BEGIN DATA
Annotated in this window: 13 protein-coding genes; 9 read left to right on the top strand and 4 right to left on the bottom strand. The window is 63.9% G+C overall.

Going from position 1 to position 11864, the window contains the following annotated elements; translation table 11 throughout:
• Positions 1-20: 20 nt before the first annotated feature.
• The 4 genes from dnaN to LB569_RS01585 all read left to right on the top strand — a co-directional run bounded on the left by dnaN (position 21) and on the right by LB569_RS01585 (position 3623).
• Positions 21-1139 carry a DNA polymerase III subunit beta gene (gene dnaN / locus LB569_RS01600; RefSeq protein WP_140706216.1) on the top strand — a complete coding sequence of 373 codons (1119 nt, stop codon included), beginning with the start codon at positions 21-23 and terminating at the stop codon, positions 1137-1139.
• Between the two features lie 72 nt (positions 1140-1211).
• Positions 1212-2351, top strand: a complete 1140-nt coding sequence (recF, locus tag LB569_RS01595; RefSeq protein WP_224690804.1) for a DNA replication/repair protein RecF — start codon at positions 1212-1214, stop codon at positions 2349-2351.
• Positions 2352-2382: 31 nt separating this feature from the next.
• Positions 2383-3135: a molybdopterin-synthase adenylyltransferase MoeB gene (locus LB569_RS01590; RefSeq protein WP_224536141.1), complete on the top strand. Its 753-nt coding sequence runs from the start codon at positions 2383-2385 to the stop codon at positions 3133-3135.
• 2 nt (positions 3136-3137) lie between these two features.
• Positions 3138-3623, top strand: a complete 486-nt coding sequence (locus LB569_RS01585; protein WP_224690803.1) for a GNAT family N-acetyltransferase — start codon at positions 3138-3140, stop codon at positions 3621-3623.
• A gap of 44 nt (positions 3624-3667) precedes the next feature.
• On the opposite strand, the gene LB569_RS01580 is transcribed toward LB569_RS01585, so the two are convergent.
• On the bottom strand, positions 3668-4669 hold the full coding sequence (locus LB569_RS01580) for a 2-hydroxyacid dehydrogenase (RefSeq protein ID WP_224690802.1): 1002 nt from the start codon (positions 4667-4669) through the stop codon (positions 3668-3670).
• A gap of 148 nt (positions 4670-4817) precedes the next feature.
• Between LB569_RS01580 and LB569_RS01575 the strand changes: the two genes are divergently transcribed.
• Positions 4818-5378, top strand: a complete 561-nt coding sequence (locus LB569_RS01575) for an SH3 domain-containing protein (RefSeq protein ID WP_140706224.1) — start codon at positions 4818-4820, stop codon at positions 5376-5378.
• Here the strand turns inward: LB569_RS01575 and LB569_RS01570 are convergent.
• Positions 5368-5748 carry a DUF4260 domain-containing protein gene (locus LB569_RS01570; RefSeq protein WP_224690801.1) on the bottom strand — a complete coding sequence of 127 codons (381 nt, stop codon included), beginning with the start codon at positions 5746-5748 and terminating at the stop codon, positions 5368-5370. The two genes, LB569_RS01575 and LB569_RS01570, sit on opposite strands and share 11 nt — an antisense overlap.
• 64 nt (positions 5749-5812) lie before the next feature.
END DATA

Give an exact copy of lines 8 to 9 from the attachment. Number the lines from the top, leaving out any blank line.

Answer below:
• Positions 2352-2382: 31 nt separating this feature from the next.
• Positions 2383-3135: a molybdopterin-synthase adenylyltransferase MoeB gene (locus LB569_RS01590; RefSeq protein WP_224536141.1), complete on the top strand. Its 753-nt coding sequence runs from the start codon at positions 2383-2385 to the stop codon at positions 3133-3135.